By Robert Greeley, Special to The Packet
Avery has been swimming since he was 10 years-old.
Clarenville WaveRunners competitive swimming club was a second home for him
during the summer while he was in going to school at Clarenville High, as he
spent the months off practising and representing the club at a variety of
going into his last season with the WaveRunners this past summer, Avery had a
particular thought lingering in the back of his mind.
in September, he would be leaving the familiarity of his hometown — including
all of his friends and family — to study Music at Acadia University, Jesse
wanted to keep one thing constant. He wanted to continue to swim.
the summer, Avery created a new mindset with the ultimate goal to become a
varsity athlete on Acadia University’s swim team.
arrived on campus, Avery paid attention to when the tryouts would take place.
was lucky to have added encouragement to try out from one of the first friends
he made upon his arrival, Brett Liem.
Avery tried out for one spot among the 21 that made up the team.
up against a large amount of winter club swimmers, unlike himself who swam only
in summer, Avery thought it would be a difficult challenge.
club swimmers swim from approximately September to June while summer club
swimmers only swim from approximately July to August, meaning the winter
swimmers get around an extra eight months of practice.
despite what seemed to be a disadvantage, Avery made the team along with one of
his first friends on campus, Brett Liem.
was only one of three summer club swimmers on the whole team of 21.
credited this achievement due to the connections he made from swimming with the
thanked the constant push from his former teammates McCall Ryles and Andrew
Noseworthy for helping him achieve more.
also was thankful for the knowledge that his former coaches Mykala Pardy and Chris
Sheppard gifted him with and praised the experience former teammate and coach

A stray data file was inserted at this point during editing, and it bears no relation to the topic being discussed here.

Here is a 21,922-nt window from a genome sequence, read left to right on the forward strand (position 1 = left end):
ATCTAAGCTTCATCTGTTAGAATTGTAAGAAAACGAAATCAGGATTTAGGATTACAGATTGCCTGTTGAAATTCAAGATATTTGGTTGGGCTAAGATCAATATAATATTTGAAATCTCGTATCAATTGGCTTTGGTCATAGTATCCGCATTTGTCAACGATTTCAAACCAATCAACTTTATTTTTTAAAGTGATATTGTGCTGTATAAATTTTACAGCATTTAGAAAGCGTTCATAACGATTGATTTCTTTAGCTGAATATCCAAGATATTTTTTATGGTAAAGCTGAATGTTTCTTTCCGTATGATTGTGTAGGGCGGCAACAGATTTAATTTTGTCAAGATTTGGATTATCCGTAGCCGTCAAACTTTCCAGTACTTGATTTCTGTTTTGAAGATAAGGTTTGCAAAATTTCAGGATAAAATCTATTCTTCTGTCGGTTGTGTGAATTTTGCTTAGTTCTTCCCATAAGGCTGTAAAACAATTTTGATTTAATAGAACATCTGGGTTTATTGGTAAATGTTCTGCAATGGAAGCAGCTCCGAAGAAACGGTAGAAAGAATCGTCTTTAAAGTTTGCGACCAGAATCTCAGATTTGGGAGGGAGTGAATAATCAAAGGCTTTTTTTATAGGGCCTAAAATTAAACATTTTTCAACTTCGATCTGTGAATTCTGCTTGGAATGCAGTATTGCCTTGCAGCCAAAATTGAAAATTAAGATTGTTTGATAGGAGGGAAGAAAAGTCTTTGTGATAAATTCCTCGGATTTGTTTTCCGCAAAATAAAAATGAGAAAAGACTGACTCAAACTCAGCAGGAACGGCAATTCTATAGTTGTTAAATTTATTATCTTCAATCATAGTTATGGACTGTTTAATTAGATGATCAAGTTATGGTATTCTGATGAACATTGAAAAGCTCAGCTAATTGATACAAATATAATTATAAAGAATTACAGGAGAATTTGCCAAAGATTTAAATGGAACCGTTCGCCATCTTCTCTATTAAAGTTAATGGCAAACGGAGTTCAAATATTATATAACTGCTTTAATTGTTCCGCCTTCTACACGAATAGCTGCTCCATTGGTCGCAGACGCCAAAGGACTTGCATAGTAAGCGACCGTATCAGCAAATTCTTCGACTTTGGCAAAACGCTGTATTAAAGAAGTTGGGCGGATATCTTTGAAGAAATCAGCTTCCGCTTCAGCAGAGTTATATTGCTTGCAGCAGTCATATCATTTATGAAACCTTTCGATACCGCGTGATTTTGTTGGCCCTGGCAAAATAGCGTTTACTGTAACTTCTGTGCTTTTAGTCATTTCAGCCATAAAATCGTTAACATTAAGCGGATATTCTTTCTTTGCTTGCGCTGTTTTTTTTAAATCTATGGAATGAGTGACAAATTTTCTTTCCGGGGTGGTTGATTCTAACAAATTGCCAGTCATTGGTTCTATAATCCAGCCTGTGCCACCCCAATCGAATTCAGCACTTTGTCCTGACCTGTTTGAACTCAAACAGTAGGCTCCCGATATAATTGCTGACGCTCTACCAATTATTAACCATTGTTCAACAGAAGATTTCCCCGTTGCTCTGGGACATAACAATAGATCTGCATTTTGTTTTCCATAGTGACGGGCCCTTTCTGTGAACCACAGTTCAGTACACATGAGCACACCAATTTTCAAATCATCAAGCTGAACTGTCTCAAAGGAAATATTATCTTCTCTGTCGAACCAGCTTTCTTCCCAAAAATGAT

Noah Pardy gave him.
in his second year at Memorial University of Newfoundland, is a member of their
shared the advice of how to help manage the life of a student athlete to Avery.
All of these elements played a factor into how Avery performs now.
into this season, he knew it was going to be more of a challenge going from one
50-minute practice a day to a two-hour practice twice a day.
it has helped increase his endurance tremendously.
current coach Gary Macdonald is who Avery credits with his significant
improvement in the water.
expressed understanding for the massive transition Avery faced.
even shaved six seconds off of his 100-metre freestyle swim and three seconds
off of his 50-metre freestyle swim.
the few meets they have had so far Jesse posted a personal best at the home
invitational and then, later in the season, he posted another personal best at
the meet hosted by Dalhousie University.
into the new year, Avery has set a few more goals. This includes getting more
time in the water and looking at getting his 100-metre under a minute.
of the result, however, Avery is excited to return to Clarenville next summer
and help give back to the WaveRunners club.